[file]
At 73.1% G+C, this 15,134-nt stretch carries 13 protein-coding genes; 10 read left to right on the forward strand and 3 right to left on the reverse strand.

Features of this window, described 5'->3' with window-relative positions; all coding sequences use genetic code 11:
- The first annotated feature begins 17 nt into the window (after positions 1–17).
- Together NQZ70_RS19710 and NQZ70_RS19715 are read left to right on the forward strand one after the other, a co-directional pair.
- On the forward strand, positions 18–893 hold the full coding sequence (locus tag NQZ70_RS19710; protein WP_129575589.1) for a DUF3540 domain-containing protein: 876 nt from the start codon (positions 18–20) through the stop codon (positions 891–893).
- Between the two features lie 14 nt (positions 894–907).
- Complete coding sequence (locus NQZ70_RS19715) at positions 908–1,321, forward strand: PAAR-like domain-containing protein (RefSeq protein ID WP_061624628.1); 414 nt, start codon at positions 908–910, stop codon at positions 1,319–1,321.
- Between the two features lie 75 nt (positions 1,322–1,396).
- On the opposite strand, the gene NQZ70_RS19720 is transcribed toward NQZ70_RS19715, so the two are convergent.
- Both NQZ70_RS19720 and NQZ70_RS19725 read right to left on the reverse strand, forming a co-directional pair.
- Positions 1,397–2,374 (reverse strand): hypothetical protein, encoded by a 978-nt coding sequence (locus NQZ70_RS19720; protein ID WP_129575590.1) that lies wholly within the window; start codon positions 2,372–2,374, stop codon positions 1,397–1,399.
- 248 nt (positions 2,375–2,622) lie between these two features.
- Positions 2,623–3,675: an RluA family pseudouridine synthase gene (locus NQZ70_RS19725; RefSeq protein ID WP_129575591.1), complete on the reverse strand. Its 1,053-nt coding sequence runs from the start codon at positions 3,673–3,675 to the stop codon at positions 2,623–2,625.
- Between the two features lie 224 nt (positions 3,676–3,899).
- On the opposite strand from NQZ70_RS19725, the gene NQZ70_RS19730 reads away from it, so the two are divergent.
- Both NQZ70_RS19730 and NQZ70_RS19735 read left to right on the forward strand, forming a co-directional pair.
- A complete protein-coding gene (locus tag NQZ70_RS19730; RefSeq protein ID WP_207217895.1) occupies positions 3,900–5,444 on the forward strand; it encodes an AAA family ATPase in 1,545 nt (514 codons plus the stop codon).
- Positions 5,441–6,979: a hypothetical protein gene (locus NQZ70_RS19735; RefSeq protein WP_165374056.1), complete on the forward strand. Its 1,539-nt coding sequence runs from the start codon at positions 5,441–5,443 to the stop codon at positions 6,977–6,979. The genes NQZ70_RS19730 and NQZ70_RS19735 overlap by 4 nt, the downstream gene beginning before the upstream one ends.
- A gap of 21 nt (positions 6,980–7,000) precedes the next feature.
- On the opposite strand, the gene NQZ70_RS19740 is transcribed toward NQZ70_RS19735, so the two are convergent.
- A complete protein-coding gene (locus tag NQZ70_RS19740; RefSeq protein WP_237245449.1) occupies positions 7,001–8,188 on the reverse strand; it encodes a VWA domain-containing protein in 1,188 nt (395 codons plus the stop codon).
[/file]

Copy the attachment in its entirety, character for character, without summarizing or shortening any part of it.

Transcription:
At 73.1% G+C, this 15,134-nt stretch carries 13 protein-coding genes; 10 read left to right on the forward strand and 3 right to left on the reverse strand.

Features of this window, described 5'->3' with window-relative positions; all coding sequences use genetic code 11:
- The first annotated feature begins 17 nt into the window (after positions 1–17).
- Together NQZ70_RS19710 and NQZ70_RS19715 are read left to right on the forward strand one after the other, a co-directional pair.
- On the forward strand, positions 18–893 hold the full coding sequence (locus tag NQZ70_RS19710; protein WP_129575589.1) for a DUF3540 domain-containing protein: 876 nt from the start codon (positions 18–20) through the stop codon (positions 891–893).
- Between the two features lie 14 nt (positions 894–907).
- Complete coding sequence (locus NQZ70_RS19715) at positions 908–1,321, forward strand: PAAR-like domain-containing protein (RefSeq protein ID WP_061624628.1); 414 nt, start codon at positions 908–910, stop codon at positions 1,319–1,321.
- Between the two features lie 75 nt (positions 1,322–1,396).
- On the opposite strand, the gene NQZ70_RS19720 is transcribed toward NQZ70_RS19715, so the two are convergent.
- Both NQZ70_RS19720 and NQZ70_RS19725 read right to left on the reverse strand, forming a co-directional pair.
- Positions 1,397–2,374 (reverse strand): hypothetical protein, encoded by a 978-nt coding sequence (locus NQZ70_RS19720; protein ID WP_129575590.1) that lies wholly within the window; start codon positions 2,372–2,374, stop codon positions 1,397–1,399.
- 248 nt (positions 2,375–2,622) lie between these two features.
- Positions 2,623–3,675: an RluA family pseudouridine synthase gene (locus NQZ70_RS19725; RefSeq protein ID WP_129575591.1), complete on the reverse strand. Its 1,053-nt coding sequence runs from the start codon at positions 3,673–3,675 to the stop codon at positions 2,623–2,625.
- Between the two features lie 224 nt (positions 3,676–3,899).
- On the opposite strand from NQZ70_RS19725, the gene NQZ70_RS19730 reads away from it, so the two are divergent.
- Both NQZ70_RS19730 and NQZ70_RS19735 read left to right on the forward strand, forming a co-directional pair.
- A complete protein-coding gene (locus tag NQZ70_RS19730; RefSeq protein ID WP_207217895.1) occupies positions 3,900–5,444 on the forward strand; it encodes an AAA family ATPase in 1,545 nt (514 codons plus the stop codon).
- Positions 5,441–6,979: a hypothetical protein gene (locus NQZ70_RS19735; RefSeq protein WP_165374056.1), complete on the forward strand. Its 1,539-nt coding sequence runs from the start codon at positions 5,441–5,443 to the stop codon at positions 6,977–6,979. The genes NQZ70_RS19730 and NQZ70_RS19735 overlap by 4 nt, the downstream gene beginning before the upstream one ends.
- A gap of 21 nt (positions 6,980–7,000) precedes the next feature.
- On the opposite strand, the gene NQZ70_RS19740 is transcribed toward NQZ70_RS19735, so the two are convergent.
- A complete protein-coding gene (locus tag NQZ70_RS19740; RefSeq protein WP_237245449.1) occupies positions 7,001–8,188 on the reverse strand; it encodes a VWA domain-containing protein in 1,188 nt (395 codons plus the stop codon).